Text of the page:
I left my inner young person in San Francisco

I was sure, inside my aging body, there was a 21-year-old trying to get out. This weekend I realized it is actually a much older young person in there and it can’t handle getting out all that often.
I left town for the second time this summer, which is some kind of record for me. A girlfriend and I decided to fly up to San Francisco for the Berkeley wedding of a friend’s son. It was a fabulous combo of the best of the Bay Area and yes, their BART system is nearly perfect and amazing for getting around.
BART was clean, frequent, seemed safe, uncrowded and easy to figure out. I am reasonably fond of Boston’s T, but it could take a serious lesson from BART. And, wow, the San Francisco airport is spotless and gorgeous.
We split a taxi from SFO to the heart of Berkeley only because we had not ridden the BART before and were unsure where it would spit us out in relation to our hotel. Once there, we hoofed everywhere and jumped on the BART just blocks from where we stayed, for a seamless trip into San Francisco and later, right to the airport. Glorious! I want one down here and I want it now.
We had time to see much of downtown Berkeley that will always be an odd mix of old money, rich history, academia and indelible remnants of the hippie movement. There are grand old hotels, now sort of shabby chic like our Bay City Club (built by the same female architect who built Hearst Castle). There is also a tide of homeless folks and the regular scent of marijuana as you stroll the main streets.
You have to rather hunt for a burger but can always find raw vegetables, and there are streams of bright, young, international students hustling hither and thither. The campus is legendary and impressive.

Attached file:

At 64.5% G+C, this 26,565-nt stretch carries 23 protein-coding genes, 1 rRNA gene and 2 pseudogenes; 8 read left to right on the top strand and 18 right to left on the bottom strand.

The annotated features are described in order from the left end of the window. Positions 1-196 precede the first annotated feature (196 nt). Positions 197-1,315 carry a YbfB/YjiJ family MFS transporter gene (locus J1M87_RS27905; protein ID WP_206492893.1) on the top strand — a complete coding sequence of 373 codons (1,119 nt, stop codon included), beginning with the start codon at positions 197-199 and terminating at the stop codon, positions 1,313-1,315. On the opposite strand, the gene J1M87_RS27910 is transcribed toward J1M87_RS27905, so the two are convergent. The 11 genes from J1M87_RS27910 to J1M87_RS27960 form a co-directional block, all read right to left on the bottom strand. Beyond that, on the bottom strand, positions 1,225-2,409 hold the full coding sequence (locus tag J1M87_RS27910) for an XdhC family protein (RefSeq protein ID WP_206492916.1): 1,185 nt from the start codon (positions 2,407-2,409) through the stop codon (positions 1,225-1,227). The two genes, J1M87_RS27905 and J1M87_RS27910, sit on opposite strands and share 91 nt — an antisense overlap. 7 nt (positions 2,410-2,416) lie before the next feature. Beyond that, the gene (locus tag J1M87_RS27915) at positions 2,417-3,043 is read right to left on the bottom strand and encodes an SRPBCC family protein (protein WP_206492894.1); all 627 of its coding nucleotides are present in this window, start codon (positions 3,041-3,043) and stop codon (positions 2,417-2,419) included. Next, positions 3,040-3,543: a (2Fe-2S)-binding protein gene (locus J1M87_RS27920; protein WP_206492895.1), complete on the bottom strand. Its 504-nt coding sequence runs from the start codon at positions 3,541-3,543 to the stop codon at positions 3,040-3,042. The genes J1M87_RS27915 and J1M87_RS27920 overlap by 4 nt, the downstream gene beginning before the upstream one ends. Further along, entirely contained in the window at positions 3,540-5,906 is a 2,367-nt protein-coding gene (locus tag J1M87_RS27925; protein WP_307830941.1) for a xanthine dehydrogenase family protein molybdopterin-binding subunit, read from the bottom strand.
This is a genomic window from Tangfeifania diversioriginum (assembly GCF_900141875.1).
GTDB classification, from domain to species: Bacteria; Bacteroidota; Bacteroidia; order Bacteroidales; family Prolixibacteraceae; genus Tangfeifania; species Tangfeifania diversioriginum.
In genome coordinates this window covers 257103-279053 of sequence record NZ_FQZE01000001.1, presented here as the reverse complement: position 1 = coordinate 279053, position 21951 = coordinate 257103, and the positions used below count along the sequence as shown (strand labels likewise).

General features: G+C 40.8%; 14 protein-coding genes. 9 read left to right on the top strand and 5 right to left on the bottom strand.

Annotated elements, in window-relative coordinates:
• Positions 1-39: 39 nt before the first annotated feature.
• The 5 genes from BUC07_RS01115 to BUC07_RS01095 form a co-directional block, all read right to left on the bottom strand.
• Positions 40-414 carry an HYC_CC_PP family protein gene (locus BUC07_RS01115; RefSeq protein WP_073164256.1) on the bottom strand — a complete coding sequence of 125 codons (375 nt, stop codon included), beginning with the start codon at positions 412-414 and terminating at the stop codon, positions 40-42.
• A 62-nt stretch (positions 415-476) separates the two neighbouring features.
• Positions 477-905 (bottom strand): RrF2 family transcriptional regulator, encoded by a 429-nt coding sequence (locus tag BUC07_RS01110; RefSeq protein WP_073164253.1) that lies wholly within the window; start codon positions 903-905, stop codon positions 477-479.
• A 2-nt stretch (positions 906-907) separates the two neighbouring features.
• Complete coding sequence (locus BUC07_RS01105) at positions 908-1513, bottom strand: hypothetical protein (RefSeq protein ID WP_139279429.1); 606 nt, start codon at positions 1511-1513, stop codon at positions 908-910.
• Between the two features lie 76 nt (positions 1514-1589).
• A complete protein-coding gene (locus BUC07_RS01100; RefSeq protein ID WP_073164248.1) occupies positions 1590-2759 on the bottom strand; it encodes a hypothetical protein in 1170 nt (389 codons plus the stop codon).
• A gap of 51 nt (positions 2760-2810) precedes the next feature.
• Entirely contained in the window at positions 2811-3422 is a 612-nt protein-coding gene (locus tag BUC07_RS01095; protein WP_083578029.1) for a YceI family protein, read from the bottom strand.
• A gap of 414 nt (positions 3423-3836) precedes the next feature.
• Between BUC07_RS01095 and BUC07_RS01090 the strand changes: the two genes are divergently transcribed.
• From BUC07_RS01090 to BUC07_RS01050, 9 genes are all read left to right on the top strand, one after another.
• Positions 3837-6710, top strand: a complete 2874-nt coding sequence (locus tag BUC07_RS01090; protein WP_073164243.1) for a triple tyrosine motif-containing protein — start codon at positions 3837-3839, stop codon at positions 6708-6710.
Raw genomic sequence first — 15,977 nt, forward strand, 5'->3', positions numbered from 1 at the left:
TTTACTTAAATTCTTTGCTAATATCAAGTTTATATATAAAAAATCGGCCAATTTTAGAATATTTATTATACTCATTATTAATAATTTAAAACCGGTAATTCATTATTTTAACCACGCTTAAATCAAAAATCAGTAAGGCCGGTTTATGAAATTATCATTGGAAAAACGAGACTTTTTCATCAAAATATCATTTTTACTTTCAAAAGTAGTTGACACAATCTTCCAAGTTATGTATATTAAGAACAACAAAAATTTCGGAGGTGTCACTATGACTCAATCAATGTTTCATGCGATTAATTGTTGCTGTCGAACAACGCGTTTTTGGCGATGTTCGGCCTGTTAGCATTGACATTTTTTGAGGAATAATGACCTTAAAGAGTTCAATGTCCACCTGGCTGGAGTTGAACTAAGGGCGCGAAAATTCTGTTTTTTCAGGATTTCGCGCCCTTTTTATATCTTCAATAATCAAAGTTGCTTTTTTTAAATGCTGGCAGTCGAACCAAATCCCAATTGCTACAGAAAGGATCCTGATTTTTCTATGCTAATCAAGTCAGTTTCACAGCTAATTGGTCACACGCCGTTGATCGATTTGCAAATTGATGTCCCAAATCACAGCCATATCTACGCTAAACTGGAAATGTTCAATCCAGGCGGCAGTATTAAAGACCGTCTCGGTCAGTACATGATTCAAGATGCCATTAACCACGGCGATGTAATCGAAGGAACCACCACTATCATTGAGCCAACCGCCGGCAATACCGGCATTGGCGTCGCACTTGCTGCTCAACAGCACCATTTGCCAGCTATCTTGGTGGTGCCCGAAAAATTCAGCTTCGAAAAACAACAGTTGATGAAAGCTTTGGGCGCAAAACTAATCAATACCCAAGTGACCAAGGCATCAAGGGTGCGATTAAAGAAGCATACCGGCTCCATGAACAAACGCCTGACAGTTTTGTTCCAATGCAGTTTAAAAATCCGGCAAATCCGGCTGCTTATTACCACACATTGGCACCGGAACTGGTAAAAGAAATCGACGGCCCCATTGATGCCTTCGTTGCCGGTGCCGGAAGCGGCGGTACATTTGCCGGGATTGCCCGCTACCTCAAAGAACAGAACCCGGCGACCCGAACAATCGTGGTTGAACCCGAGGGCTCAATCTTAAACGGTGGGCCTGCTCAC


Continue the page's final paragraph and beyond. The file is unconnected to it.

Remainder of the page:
For those who know or care, I scrupulously avoided Starbucks and got my coffee at local organic cafés or at Peet’s.
We also “did the city” and it remains a captivating place, so steeped in California’s true history. It is just a beautiful, tolerant, incredibly clever and eclectic place. Even the graffiti is funny and artfully done. I saw written in the cement, “Nothing’s wrong!” and on store sides, intricate art work. One memorable moment was hearing gunshots not far from our hotel one night. You know it’s “da big city” then.
I saw the waterfront, Ghirardelli Square, North Beach, Castro District, Golden Gate Park and bridge (which still and always takes my breath away), Nob Hill, Union Square, the Presidio and rode a trolley car. I didn’t do it all on foot, but after one or two hills, it rather felt like I had.
The wedding was under an enormous, ancient oak tree near the Cal Faculty Club and the sun shone obediently. We joined a host of happy, proud parents, friends and relatives on hand to launch the kids I had watched grow up.
 I also learned, courtesy of my friend who is the master of carry-on, that I actually can pack light. I was stunned and delighted that I can simplify travel henceforth.
Now if I can get the knots out of my legs, and get a small nap, I am ready to slide into a comfy, predictable rut for a good, long while. I didn’t leave my heart in San Francisco, but it thoroughly enjoyed its visit.


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